Judge Jed S. Rakoff is at it again. In his latest salvo in Bank of America's civil trial with the SEC over the Merrill Lynch bonus scandal, Judge Rakoff blasted the bank's attempts to use news reports as evidence at trial.
To recap, the SEC is suing Bank of America for misleading investors about its intentions to pay out year-end bonuses to Merrill Lynch employees. While it was buying Merrill, the bank maintained in its regulatory filings that no bonuses would go to Merrill workers.
At issue in the most recent court proceedings is whether or not media reports of the bonuses could be used as evidence. According to this ruling, Bank of America is apparently arguing that, because several prominent media outlets reported that Merrill bonuses would be doled out, the bank was absolved of, um, having to tell the truth.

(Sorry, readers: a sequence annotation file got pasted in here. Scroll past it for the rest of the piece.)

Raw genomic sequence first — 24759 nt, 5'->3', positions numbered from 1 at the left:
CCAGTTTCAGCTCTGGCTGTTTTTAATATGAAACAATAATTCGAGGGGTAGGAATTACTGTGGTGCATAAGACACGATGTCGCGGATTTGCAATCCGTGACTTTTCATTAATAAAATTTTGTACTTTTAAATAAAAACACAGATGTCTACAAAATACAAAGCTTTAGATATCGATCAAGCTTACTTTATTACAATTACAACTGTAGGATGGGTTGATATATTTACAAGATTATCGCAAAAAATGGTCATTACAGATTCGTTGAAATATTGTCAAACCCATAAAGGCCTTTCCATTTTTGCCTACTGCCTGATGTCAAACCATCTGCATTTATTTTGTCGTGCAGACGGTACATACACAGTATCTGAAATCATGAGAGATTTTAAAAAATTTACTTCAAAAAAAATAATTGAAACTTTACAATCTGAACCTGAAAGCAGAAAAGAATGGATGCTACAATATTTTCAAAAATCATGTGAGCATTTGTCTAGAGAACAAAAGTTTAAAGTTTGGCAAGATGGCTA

From Rakoff's ruling:
"In effect, the bank is arguing that, even though it expressly warned its shareholders to disregard the media, it can now defend itself by asserting that a reasonable shareholder would have disregard these warnings and, by consulting the media, perceived that the bank's alleged lies were immaterial. Even a zealous advocate might perceive that such an argument hints at hypocrisy. "
When he's not in full-blown acerbic mode, Rakoff apparently enjoys cutting a rug. At the Business Insider, Erin Geiger Smith passes along this video. (Rakoff appears at the 1:50 mark.)